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Anti strip clubs - feminist arguments(29 Posts)
I have been trying to explain to DP why I disagree with strip clubs from a feminist point of view and I am struggling to put a coherent argument together so that he understands my point properly. I just feeling myself going in circles and getting wound up by it all and forgetting everything that I read here and agree with.
Please can you help me explain to him why it is so wrong and the wide ranging negative effects it has upon women. any links, blogs etc are also most appreciated.
Thanks in advance.
Because strip clubs normalise the objectification of women, seeing them as consumables and whose bodies can be bought for sexual gratification/titillation. If this becomes an acceptable pastime, just a bit of fun, it feeds into a culture where women can be divided into two kinds: the ones that we are allowed to objectify, and our mothers/sisters/wives/daughters, who deserve respect. However, the ones we are "allowed" to objectify are of course worth less, as they are not seen as fully human, as persons, which makes it much easier to treat them badly, should a need or opportunity arise, and easier to deem maltreatment by others acceptable behaviour.
The unequal relationship between the client and the stripper is part of what is gratifying for the client, as it is the woman's job to please him, thereby confirming his authority as a man. Perhaps as a result of this, interviews with clients have shown that men who frequent strip clubs become less sensitive to the needs of women, and less tolerant of women's expectations for equality in the workplace and at home. It feeds into an attitude of entitlement and a culture that make rape myths possible, domestic violence not taken seriously etc etc.
It is in the interest of the strip clubs that they are seen as normal. So they try to get us to fall for the idea that strippers are empowered, and that those being against it are old fashioned, prudish, killjoy, uncool, and sexually repressed. Strippers themselves may claim they feel empowered, because that offers a way of self-justification. Ex-strippers however, often have a different story about how they felt stripping for strangers.
I think objectification of women means that women are regarded as objects and are not appreciated as individual people with personality. They are seen as interchangeable, e.g. if a man who objectifies women happens to like breasts of a particular size or shape, then any woman with such breasts is as acceptable to him as any other. He doesn't care if it's woman A or woman B.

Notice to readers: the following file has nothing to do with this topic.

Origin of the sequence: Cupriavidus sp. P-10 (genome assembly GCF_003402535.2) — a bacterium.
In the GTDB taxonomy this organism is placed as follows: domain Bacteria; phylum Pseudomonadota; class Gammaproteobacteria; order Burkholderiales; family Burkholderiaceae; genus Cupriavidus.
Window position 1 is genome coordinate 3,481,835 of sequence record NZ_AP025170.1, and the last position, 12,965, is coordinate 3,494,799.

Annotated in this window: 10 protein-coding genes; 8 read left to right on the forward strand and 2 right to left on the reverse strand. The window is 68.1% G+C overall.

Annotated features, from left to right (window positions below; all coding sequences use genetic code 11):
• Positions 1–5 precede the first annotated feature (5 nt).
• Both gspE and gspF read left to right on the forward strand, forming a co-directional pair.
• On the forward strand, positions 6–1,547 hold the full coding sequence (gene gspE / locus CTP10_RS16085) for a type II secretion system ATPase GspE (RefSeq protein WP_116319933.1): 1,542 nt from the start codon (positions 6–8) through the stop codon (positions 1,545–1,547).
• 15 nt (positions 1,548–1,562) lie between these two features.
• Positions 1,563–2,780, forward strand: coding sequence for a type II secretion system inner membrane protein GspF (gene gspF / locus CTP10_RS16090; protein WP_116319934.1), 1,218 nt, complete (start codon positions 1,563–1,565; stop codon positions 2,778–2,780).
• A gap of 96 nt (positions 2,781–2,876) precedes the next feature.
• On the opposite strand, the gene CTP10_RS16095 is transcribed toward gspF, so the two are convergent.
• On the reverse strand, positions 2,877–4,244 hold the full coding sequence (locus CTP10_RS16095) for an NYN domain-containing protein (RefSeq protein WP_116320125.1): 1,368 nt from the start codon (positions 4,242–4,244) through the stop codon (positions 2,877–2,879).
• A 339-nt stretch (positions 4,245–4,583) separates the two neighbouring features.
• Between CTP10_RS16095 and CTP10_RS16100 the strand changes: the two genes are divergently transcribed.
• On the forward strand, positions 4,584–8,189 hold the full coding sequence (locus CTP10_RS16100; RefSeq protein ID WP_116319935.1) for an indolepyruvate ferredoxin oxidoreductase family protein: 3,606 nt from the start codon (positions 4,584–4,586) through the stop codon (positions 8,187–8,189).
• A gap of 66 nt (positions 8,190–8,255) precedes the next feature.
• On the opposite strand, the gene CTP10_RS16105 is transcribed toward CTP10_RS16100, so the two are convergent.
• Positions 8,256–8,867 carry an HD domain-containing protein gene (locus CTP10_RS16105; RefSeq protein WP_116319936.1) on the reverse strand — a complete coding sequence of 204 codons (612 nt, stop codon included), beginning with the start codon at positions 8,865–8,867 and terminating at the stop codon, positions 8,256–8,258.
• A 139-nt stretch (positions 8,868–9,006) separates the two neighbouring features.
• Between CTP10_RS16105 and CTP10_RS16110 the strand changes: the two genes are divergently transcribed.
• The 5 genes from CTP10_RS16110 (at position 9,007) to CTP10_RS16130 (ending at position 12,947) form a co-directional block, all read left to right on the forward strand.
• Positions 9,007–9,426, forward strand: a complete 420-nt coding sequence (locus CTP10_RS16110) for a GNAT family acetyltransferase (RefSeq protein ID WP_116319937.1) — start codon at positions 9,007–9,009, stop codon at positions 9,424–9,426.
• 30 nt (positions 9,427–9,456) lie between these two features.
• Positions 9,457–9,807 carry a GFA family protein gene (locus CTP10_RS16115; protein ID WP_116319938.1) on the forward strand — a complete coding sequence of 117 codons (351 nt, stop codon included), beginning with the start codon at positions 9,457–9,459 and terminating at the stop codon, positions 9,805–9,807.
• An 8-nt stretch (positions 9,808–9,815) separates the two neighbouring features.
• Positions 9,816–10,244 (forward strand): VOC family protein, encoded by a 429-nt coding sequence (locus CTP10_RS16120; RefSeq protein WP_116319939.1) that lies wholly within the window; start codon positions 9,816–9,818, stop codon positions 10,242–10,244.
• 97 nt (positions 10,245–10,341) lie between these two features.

Why would a woman want to be regarded as an interchangeable object rather than a unique person, even for a short time e.g. during a striptease, a lapdance or during sex?
How is that a good thing for women?
How is that a good thing for personal relationships?
Does a person who objectifies women turn that objectification on or off at will?
I'm all for free choice (even though I've written stuff that argues it doesn't really exist!) and I don't mind that most humans seem to enjoy looking at other attractive humans. I don't mind nudity or sex, and think that actually the widespread violence that we seem to celebrate in popular culture is worse for society than showing consensual sex (outcry about accidental nipple exposure anyone?) and would much prefer the latter than the former.
What is increasingly bothering me is the inequality of objectification. If there was equal representation of men and women politically, in the media etc, and men were equally subjected to sexual objectification and all its associated consequences by women, then I'd see the "choice" of young women to become strippers as more "free".
Sausage, I understand what you mean about your DH objectifying you and that being an expression of sexuality, but I'm sure he doesn't entirely eg he wouldn't if you were a bit ill or knackered or in the mood for something more "connected". It feels like that's at a different level because it's within your ongoing relationship and you both have power to put whatever boundaries on it work for you.
OP, Strip clubs are about paying for a sexual experience. Yes, it's a "lesser" sexual experience than going to a prostitute or paying for web cam interactive porn, but it's still on that spectrum. What does your DP argue that you are struggling with?
I guess I always see the reduction of a human being to a series of body parts for for sale for the use of the sexual gratification of the powerful part of society as something to be avoided.
Call me old fashioned.
I have a dancer for a neighbour and having spoken to her my view has changed over the last 18 months from being anti to supporting women making free choices. It comes down to if you see objectification as always bad or my point of view that it is an expression of sexuality. DH desires me and at times he will objectify me.
If you are totally against objectification then attacking striptease will not actually make any difference as the pop videos and the internet still be there. Peoples perspective changes due to influences in life and meeting a dancer who took some time to explain things to me changed mine.